“At 20 Minutes, we invite employees to apply the same best practices in their professional and personal spheres. The challenge of this awareness is that they end up seeing these precautions not as constraints but as reflexes that are in their own interest,” explains Winoc Coppens.
To develop these training sessions, the company can rely on numerous online resources. For example, “ANSSI offers webinars and documentation on its website that are very useful for CIOs,” says Winoc Coppens.
There are several platforms for training. Laurent Hausermann mentions in particular the NetAcad program from Cisco, which offers online courses to develop computer skills. For the cybersecurity expert, “It’s important to offer this training opportunity to employees because— through knowledge and skills—they’ll be able to identify the cyber threats that surround them.”
“Another good practice is to join a CIO club” in order to exchange on the best solutions to implement and share feedback with peers.
Benefits of an effective cybersecurity policy
According to the same two professionals, putting these steps in action offers SMEs two important advantages:
A challenge of sustainability
“A company that has implemented several good cybersecurity practices gives itself a better chance of survival in the face of an attack,” says Laurent Hausermann. Indeed, some companies do not recover from such attacks, or if they’re already fragile, this can be their final blow (as happened to lingerie brand Lise Charmel in 2020).
However, still too few companies are taking the necessary steps. According to the National Cybersecurity Alliance, 60 percent of small and medium sized businesses that are victims of a cyberattack go bankrupt after six months, demonstrating their vulnerability to an unforeseen event.
A competitive advantage
“Having an effective cybersecurity policy can also be a competitiveness factor for the SME, because it reassures not only customers and partners but also employees,” explains Winoc Coppens.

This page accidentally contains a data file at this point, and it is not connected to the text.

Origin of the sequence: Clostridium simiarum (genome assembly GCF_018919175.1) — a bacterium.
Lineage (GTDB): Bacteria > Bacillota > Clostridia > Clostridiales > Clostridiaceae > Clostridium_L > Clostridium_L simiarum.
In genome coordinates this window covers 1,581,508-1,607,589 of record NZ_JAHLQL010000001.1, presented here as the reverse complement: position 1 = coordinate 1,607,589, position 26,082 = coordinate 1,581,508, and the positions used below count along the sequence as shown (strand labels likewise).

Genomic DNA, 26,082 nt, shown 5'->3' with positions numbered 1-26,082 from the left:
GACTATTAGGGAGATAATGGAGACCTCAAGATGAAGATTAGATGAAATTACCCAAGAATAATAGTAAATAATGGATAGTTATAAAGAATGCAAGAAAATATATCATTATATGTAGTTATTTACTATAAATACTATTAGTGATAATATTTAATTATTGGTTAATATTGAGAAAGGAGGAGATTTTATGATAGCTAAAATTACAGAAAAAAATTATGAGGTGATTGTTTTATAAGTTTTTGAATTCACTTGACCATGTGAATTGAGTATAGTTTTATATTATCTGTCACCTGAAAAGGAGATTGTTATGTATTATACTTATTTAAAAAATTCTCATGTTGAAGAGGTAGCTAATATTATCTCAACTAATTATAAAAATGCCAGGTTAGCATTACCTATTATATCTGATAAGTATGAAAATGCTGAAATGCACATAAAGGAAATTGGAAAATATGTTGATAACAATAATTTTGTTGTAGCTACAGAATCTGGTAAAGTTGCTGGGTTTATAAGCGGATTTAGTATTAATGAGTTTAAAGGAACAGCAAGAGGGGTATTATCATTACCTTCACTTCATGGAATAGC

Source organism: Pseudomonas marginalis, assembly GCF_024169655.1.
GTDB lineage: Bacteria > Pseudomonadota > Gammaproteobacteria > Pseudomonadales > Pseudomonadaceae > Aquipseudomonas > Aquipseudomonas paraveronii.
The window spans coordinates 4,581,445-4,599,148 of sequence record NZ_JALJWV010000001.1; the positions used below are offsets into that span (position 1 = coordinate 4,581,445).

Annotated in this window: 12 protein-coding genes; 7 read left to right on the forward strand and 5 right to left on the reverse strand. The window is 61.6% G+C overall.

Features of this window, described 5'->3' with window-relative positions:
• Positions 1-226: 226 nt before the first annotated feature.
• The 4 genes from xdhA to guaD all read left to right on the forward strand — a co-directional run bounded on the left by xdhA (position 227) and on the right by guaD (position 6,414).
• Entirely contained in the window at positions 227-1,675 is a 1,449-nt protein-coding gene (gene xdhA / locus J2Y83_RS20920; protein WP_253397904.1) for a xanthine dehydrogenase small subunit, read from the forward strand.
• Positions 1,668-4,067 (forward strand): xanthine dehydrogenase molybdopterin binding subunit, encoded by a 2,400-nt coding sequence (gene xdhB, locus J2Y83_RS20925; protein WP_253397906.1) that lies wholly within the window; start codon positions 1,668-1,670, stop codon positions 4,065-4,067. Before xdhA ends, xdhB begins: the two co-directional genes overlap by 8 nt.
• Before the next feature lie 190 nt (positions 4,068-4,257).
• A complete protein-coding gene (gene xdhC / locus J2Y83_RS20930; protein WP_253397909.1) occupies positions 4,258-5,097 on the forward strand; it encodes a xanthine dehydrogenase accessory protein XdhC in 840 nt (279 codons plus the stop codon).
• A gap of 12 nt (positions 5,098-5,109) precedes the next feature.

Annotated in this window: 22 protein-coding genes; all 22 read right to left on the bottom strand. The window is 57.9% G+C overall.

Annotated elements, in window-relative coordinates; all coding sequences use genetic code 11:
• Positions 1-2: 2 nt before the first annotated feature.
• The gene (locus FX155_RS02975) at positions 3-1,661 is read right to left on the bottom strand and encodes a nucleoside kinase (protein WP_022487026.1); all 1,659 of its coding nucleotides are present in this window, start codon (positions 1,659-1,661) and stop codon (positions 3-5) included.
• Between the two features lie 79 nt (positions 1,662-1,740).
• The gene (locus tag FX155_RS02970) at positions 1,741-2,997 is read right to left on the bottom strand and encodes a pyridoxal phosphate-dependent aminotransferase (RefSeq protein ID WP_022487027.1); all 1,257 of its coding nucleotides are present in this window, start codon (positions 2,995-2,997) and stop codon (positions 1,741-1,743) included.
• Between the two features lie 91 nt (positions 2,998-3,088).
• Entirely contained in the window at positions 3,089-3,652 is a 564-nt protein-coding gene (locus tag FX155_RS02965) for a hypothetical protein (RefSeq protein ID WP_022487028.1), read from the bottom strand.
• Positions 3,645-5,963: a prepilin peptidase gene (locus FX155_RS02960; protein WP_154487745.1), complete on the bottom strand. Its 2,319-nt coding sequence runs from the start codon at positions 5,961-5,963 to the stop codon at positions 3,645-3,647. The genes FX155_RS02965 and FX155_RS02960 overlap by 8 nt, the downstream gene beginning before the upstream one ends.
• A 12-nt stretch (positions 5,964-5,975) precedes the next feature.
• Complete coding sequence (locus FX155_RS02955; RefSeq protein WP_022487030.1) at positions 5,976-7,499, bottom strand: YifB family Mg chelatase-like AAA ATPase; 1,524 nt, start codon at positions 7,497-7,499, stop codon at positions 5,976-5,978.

Indeed, decision-makers are demanding more and more guarantees from partners or subcontracting companies. They will have more confidence in an SME that pays particular attention to the security of its data, and will be more likely to work with it.
In the future, Laurent Hausermann believes “governments and large companies will bolster IT security requirements in their tender offers and will require their suppliers to comply with these criteria.”
In 2021, CIOs and IT managers in French SMEs will need to double their efforts to effectively protect their companies from various cybersecurity threats. In addition to strengthening infrastructures, awareness and training will also be essential. This is a major challenge for IT and Human Resources departments alike.
Want to find out more about good cybersecurity practices and the tools to be implemented in a hybrid work context combining remote and onsite work? Read our white paper “Future of Work: Make Way for Hybrid Work.”
Access White Paper
In our white paper “The Future of Work: Make Way for Hybrid Work!” you’ll discover the eight main challenges of hybrid work; best practices that managers, HR, internal communication, IT, and employees all can adopt; and the tools for facilitating hybrid work.
Author: Emmanuelle Abensur